———————————————————-

Rabbi Feldman’s new annotated translation of Rabbi Yehuda Ashlag’s “Introduction to the Zohar” is available as “The Kabbalah of Self” on Kindle here. His annotated translation of Maimonides’ “Eight Chapters” is available here and his annotated translation of Rabbeinu Yonah’s “The Gates of Repentance” is available here.

He has also translated and commented upon “The Path of the Just” and “The Duties of the Heart” (Jason Aronson Publishers).

Rabbi Feldman also offers two free e-mail classes torah.org entitled “Spiritual Excellence” and “Ramchal” that can be subscribed to.

Derech Hashem 2:4:8

Derech Hashem – The Way of G-d 2:4:8

G-d appointed 70 angelic administrators 1 to oversee and govern the other nations in detail, albeit under His purview, while He Himself only does so broadly 2.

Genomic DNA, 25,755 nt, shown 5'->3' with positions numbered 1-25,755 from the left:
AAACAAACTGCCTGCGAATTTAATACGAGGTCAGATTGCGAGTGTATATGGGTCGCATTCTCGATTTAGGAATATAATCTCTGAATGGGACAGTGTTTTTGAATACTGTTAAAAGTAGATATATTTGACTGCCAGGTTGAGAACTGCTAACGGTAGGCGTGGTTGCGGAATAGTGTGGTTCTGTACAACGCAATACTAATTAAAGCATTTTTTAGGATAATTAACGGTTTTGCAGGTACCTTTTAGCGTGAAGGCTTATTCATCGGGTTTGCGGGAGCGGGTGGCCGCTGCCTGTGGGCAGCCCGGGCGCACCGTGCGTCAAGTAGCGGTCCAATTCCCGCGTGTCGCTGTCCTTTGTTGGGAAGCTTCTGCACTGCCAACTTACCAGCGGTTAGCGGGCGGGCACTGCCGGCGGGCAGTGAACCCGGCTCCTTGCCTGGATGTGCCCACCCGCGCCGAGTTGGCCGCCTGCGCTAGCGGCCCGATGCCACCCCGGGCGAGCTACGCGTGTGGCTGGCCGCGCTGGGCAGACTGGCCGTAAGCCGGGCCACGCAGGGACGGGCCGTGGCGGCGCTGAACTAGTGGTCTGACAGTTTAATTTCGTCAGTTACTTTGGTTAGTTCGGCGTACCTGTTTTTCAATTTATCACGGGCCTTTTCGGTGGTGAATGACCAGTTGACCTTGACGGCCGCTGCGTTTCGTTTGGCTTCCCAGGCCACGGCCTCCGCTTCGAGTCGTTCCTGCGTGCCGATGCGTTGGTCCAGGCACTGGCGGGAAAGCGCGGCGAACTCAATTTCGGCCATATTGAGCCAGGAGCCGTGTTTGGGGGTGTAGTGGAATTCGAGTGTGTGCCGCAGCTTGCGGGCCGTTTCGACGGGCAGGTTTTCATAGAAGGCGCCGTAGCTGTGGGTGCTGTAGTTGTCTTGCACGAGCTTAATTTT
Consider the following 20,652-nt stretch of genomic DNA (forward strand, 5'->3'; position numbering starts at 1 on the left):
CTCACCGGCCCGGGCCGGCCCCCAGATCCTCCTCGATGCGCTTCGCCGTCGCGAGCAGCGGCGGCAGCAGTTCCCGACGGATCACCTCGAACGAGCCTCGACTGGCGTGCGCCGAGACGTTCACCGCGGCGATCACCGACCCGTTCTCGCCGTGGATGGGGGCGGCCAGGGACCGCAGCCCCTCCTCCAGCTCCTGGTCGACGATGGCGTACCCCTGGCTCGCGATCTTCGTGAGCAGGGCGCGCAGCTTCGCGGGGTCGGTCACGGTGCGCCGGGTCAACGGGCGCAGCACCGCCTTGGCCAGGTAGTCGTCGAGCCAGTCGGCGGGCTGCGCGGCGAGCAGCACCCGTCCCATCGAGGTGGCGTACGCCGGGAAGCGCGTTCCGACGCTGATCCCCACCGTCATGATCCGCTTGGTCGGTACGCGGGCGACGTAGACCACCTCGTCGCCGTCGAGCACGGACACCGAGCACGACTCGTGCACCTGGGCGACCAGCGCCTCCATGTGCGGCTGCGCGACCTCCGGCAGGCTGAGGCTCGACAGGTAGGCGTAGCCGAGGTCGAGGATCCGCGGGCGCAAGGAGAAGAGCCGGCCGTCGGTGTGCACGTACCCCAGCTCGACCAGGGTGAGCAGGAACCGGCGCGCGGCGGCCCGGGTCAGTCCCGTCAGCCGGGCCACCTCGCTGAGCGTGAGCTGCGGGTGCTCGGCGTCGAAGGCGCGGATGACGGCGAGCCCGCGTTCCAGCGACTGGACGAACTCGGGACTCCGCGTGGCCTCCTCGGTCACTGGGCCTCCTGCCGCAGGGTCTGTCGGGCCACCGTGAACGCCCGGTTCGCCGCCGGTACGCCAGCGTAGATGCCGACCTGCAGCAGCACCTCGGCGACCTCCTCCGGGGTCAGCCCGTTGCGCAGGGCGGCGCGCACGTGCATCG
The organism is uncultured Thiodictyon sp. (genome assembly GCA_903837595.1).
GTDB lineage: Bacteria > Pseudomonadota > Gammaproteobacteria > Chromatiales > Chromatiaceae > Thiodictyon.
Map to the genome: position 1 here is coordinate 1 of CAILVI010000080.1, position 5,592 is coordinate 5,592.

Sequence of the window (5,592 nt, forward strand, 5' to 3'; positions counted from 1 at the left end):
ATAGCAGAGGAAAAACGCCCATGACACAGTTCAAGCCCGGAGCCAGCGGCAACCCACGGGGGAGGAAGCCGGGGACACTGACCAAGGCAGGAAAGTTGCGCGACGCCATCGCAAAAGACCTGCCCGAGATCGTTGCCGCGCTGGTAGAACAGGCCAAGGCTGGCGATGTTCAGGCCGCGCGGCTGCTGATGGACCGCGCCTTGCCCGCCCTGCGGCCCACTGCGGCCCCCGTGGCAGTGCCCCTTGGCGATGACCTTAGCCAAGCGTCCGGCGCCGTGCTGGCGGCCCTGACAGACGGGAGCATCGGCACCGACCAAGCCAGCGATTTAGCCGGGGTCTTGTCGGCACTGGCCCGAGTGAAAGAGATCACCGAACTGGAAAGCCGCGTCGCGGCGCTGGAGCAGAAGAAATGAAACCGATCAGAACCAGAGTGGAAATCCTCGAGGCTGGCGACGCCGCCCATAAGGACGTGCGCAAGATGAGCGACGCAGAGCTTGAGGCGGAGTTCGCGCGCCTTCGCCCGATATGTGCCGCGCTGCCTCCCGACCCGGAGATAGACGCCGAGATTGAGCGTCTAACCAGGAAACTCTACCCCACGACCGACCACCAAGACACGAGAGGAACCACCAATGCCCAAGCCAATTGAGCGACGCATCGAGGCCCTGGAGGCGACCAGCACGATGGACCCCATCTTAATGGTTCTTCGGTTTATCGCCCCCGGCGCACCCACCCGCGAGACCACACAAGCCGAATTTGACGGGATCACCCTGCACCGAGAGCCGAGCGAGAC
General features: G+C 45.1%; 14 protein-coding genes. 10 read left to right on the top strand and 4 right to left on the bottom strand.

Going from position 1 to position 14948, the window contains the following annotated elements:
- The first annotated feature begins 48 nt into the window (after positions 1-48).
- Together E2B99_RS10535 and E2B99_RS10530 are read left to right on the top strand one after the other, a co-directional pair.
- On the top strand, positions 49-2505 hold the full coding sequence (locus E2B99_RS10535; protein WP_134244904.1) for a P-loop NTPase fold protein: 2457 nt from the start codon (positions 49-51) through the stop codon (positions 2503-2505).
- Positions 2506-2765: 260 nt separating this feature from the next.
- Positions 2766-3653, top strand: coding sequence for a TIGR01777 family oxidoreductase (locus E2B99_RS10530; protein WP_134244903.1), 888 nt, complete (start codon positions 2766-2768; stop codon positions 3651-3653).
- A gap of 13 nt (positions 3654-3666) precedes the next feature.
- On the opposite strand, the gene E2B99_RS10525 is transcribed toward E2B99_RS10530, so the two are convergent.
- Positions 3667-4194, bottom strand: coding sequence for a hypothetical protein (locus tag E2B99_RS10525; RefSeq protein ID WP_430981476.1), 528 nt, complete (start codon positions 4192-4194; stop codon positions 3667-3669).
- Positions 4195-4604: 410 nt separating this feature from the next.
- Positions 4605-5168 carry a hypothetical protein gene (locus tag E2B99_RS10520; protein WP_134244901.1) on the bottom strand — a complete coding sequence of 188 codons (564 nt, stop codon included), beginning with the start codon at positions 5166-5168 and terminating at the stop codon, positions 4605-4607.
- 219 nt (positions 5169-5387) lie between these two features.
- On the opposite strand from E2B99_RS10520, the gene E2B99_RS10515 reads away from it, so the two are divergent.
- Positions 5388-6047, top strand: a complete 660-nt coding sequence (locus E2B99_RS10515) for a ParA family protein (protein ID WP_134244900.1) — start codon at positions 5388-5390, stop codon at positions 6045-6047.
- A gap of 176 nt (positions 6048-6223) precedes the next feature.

As such, it’s written, “you alone have I known among all the families of the world” (Amos 3:2) 3. That’s not to say that G-d is unaware of them: He’s intimately aware of them as He is of everything and everyone 4. The point is that He doesn’t supervise or impact upon the particular details of their lives, as we’ll see below 5.

Footnotes:

1                     Every nation was said to have its “genius” – its unique nature, gift, and contribution to humanity – which was said to be derived for its “genie” or “guardian spirit” in antiquity, all of which is close to the subject at hand. Ramchal’s point seems to be that a nation’s angelic administrator epitomises that nation’s character and type and thus sees to it that it be brought about and maintained.